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Because programmers are not perfect.

I am a programmer of embedded things. Some of my code is not perfect. Most of my embedded code is fast.

To fix performance problems at the end of a project is very hard.

Sometimes, to keep things simple ( and therefore testable, develop-able in realistic time, not fatally buggy) we layer things, like the remote input to a "service" that isn't part of the main application. End result, latency. The alternative is to put everything in a monolithic application is a buggy disaster in C or C++ (the two most common embedded languages.)

Sometimes your embedded device has a process scheduler that doesn't do what you as a user wants. Damn hard to fix as an embedded developer.

Complexity causes the lagging, because of latency on layering. You asked for the features. Try a really old Nokia, like the old 3210. Zippy fast UI. Not many features.

I'm arguing that developers don't get any smarter, so faster hardware gets absorbed on abstractions to prevent features killing each other. (Or not, in the case of your iPhone)

UI performance needs to be a requirement that you test to as the design progresses.

If it isn't specified, the developer will get used to it. We all do this. "My baby is not ugly"

And it's not the GC languages; embedded Realtime Java is so quick it's scary. (Embedded Python on the other hand is a total dog)

I write a program the reads switches on digital inputs as the UI. Still have to de-bounce the switch, so really fast flicking the switch doesn't work, because the de-bounce is a couple of layers up. Ideally I'd have de-bounce logic at the bottom of the firmware stack, but that's not how the hardware works.

Some DVD players just run a "eject" script to do eject. You DVR may have taken this approach to keep development costs sane. Then you skimp on CPU or RAM and it sucks.

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+1 Especially for "My baby is not ugly", and the debouncing stuff. I did some embedded work way back when (in Pascal, believe it). Once it was painting floating point numbers on a video, and being painfully slow about it. One weekend I plugged in the ICE, took a stackshot (in hex), and puzzled it out. It was in the floating point emulator, being called from a routine that peels off each digit by dividing, truncating, multiplying, subtracting, etc. And of course that was my code. (I found a better way to do it.) –  Mike Dunlavey Jun 22 '11 at 13:04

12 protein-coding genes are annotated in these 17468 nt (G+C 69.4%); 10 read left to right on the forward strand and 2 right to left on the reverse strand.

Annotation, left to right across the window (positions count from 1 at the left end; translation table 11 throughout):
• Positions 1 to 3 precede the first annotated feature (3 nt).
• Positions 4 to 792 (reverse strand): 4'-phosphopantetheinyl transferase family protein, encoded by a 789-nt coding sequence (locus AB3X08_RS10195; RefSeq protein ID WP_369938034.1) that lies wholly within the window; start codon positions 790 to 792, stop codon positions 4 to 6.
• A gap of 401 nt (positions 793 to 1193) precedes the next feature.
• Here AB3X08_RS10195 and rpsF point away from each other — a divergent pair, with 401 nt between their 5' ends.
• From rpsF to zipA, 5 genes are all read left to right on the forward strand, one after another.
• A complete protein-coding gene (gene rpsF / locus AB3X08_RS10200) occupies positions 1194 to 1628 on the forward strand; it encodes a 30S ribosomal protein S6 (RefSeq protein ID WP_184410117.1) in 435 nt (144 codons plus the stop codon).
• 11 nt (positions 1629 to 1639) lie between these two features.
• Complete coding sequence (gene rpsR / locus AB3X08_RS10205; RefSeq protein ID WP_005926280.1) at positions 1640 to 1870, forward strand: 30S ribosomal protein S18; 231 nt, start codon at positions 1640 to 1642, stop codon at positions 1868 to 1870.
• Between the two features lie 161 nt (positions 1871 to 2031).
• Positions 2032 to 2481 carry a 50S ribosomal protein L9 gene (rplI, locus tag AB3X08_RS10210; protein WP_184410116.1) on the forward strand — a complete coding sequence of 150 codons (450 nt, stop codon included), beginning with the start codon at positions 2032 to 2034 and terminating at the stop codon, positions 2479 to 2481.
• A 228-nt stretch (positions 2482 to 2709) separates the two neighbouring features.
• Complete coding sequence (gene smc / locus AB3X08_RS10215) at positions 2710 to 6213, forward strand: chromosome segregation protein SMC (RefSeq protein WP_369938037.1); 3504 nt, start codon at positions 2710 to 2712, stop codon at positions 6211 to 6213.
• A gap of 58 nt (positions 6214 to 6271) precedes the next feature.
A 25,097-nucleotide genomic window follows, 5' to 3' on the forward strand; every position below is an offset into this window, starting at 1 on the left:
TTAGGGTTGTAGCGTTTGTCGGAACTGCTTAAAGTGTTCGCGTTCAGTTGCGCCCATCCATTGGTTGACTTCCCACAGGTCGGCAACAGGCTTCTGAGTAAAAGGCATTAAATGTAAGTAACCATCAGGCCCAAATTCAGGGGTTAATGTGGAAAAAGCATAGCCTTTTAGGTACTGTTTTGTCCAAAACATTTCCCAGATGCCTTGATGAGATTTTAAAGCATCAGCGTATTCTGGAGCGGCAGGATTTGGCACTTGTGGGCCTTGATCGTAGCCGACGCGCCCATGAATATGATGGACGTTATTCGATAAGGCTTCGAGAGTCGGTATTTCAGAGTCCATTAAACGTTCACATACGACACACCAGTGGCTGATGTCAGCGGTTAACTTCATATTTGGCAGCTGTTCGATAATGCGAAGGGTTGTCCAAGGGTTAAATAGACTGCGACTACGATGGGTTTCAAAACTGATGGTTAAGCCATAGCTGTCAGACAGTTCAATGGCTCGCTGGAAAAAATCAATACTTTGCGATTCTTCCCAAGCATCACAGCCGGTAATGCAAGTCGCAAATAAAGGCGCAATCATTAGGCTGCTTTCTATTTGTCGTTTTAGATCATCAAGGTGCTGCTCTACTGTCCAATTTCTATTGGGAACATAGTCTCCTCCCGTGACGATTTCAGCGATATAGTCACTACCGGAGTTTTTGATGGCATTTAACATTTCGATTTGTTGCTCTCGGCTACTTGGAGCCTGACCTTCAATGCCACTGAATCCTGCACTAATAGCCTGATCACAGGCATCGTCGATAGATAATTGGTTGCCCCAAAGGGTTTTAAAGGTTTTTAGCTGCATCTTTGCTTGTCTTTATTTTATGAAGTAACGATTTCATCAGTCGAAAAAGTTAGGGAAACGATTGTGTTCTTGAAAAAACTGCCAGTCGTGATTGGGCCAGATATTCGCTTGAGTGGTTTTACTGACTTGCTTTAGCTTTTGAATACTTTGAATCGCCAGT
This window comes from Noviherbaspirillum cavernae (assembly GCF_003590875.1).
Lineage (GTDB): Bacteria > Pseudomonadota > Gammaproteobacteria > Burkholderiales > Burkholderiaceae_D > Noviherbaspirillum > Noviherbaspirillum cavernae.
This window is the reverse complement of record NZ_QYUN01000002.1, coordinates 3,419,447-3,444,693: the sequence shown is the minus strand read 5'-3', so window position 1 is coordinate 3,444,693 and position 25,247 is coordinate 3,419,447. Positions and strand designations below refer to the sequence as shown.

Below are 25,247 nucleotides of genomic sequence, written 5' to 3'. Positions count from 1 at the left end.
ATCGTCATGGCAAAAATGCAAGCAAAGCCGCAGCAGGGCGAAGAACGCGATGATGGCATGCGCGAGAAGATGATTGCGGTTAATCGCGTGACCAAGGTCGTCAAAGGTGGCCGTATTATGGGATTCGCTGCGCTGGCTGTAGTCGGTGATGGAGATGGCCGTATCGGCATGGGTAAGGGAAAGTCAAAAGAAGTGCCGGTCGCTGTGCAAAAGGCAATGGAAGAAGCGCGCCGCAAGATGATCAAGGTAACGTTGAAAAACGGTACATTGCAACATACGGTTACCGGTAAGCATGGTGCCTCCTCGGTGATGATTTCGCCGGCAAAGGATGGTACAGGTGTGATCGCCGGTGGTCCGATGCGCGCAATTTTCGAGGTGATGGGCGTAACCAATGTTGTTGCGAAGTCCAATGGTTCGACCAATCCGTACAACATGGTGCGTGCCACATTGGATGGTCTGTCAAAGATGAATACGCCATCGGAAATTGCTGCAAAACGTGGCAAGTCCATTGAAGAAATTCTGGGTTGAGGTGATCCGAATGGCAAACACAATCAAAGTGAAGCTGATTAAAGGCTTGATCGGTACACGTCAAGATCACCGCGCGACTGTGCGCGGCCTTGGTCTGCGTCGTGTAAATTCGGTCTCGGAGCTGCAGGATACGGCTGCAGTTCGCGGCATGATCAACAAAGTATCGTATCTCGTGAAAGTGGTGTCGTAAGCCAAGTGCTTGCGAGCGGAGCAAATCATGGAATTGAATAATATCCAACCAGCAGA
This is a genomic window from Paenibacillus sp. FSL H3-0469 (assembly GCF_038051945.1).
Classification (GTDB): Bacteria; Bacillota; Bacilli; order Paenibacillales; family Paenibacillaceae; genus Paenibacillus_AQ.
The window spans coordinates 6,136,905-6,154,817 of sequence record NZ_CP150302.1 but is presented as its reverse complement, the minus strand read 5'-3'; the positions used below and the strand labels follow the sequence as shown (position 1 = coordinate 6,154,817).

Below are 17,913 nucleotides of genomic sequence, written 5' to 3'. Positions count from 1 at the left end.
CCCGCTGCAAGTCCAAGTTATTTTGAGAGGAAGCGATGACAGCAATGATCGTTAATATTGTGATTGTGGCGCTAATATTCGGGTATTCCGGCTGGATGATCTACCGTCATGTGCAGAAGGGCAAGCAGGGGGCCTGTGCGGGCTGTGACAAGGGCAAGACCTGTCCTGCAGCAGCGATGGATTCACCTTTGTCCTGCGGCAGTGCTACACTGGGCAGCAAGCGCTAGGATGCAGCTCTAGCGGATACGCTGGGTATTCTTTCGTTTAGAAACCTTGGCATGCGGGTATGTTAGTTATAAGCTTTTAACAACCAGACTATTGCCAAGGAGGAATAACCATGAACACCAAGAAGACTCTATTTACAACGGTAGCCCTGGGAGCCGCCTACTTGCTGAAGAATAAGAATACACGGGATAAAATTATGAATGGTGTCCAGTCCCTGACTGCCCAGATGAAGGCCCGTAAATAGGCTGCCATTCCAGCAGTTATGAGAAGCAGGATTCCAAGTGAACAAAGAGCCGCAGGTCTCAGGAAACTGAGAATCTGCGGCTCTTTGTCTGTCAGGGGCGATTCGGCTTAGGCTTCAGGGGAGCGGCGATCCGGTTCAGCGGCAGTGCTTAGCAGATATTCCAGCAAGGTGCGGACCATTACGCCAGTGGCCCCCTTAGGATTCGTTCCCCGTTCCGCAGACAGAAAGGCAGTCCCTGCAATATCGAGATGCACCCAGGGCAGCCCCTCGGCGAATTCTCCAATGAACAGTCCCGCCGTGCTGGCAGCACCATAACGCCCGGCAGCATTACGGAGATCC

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This isn't a technical problem, it's a marketing and management problem.

You may be rolling your eyes at this point, but please bear with me.

What a company sells is their "product", and the folks who define what that is are "product managers". In tech firms, a lot of other people weigh in on that - user experience experts, yadda yadda. But ultimately, the product mangers are responsible to write the specs for what the user is supposed to get.

So, let's take your Comcast DVR. Ideally, things would work like this:

  1. The product manager writes in a spec, "When a user presses a button on the remote control, and is within 25 feet of the DVR, the DVR must respond to the press within 250 milliseconds".
  2. The technical folks build the hardware, write the embedded software, etc.
  3. The QA testers either approve that the system meets the spec, or bounce it back to the technical team for a fix.

Of course, lots of things can go wrong:

  • The product manager fails to put button response in the spec
  • The QA folks do a mediocre job of testing against the spec
  • Somebody selected technologies that don't permit the spec to be met, so the requirement gets punted
  • The technical staff is short-handed, or somebody accelerated the schedule, and some manager says, "Forget about responsiveness - get this other feature finished."
  • The product manager doesn't publish the responsiveness requirement until so late in the game, it can't be met by the ship date
  • Management decides not to submit anything for QA testing until so late, accelerating slow code would destabilize the product

Did you see all the feckless programmers in there? There weren't any.

I'm not saying we bear no responsibility at all for bad performance - often, it's just as easy and fast to write good, robust, efficient code as it is to write junk.

But really, if the product management and QA staff are all asleep at the wheel, we programmers can't make up for that.


FWIW, I completely agree about the abysmal interfaces of most consumer products. I've been writing UI code now for about 25 years, and I strive for elegance and simplicity. It's actually a problem because I think about it so much, I'm now lousy at figuring out badly-designed user interfaces, so my poor wife winds up running most of the devices in our media center.

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+1 - Problems (bugs or performance) with end products can never be blamed on programmers. If a product has passed the multiple levels of testing required then the programmer has done his job correctly. If a product passes tests and there are problems with it then the testing/specification is to blame. –  Qwerky Jun 22 '11 at 11:32
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+1 Nicely written, especially about product management etc. However, I disagree about the responsibility. I put it on the people who educate programmers, resulting in programmers not actually knowing how to find performance bugs (and how easy it is, compared to correctness bugs). –  Mike Dunlavey Jun 22 '11 at 12:29